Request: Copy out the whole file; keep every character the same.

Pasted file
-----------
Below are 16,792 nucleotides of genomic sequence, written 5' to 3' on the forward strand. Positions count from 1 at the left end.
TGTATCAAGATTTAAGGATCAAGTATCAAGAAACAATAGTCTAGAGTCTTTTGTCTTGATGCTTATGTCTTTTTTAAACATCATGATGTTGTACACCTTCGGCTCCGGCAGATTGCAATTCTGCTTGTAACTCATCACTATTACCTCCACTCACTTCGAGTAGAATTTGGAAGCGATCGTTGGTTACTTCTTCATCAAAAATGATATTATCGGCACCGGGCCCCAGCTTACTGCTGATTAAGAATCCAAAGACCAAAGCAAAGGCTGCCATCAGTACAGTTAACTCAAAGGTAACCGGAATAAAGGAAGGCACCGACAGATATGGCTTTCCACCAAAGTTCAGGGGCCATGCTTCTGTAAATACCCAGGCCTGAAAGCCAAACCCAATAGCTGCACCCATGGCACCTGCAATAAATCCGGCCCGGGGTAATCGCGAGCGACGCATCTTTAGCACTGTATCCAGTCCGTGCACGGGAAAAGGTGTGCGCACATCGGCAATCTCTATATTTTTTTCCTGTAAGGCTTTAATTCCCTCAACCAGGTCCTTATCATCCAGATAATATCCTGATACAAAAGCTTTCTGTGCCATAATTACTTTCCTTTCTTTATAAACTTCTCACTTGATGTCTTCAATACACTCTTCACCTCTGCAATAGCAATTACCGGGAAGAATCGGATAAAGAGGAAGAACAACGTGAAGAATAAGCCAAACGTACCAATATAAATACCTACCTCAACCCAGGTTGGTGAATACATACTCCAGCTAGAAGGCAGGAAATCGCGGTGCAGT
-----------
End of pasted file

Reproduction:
Below are 16,792 nucleotides of genomic sequence, written 5' to 3' on the forward strand. Positions count from 1 at the left end.
TGTATCAAGATTTAAGGATCAAGTATCAAGAAACAATAGTCTAGAGTCTTTTGTCTTGATGCTTATGTCTTTTTTAAACATCATGATGTTGTACACCTTCGGCTCCGGCAGATTGCAATTCTGCTTGTAACTCATCACTATTACCTCCACTCACTTCGAGTAGAATTTGGAAGCGATCGTTGGTTACTTCTTCATCAAAAATGATATTATCGGCACCGGGCCCCAGCTTACTGCTGATTAAGAATCCAAAGACCAAAGCAAAGGCTGCCATCAGTACAGTTAACTCAAAGGTAACCGGAATAAAGGAAGGCACCGACAGATATGGCTTTCCACCAAAGTTCAGGGGCCATGCTTCTGTAAATACCCAGGCCTGAAAGCCAAACCCAATAGCTGCACCCATGGCACCTGCAATAAATCCGGCCCGGGGTAATCGCGAGCGACGCATCTTTAGCACTGTATCCAGTCCGTGCACGGGAAAAGGTGTGCGCACATCGGCAATCTCTATATTTTTTTCCTGTAAGGCTTTAATTCCCTCAACCAGGTCCTTATCATCCAGATAATATCCTGATACAAAAGCTTTCTGTGCCATAATTACTTTCCTTTCTTTATAAACTTCTCACTTGATGTCTTCAATACACTCTTCACCTCTGCAATAGCAATTACCGGGAAGAATCGGATAAAGAGGAAGAACAACGTGAAGAATAAGCCAAACGTACCAATATAAATACCTACCTCAACCCAGGTTGGTGAATACATACTCCAGCTAGAAGGCAGGAAATCGCGGTGCAGT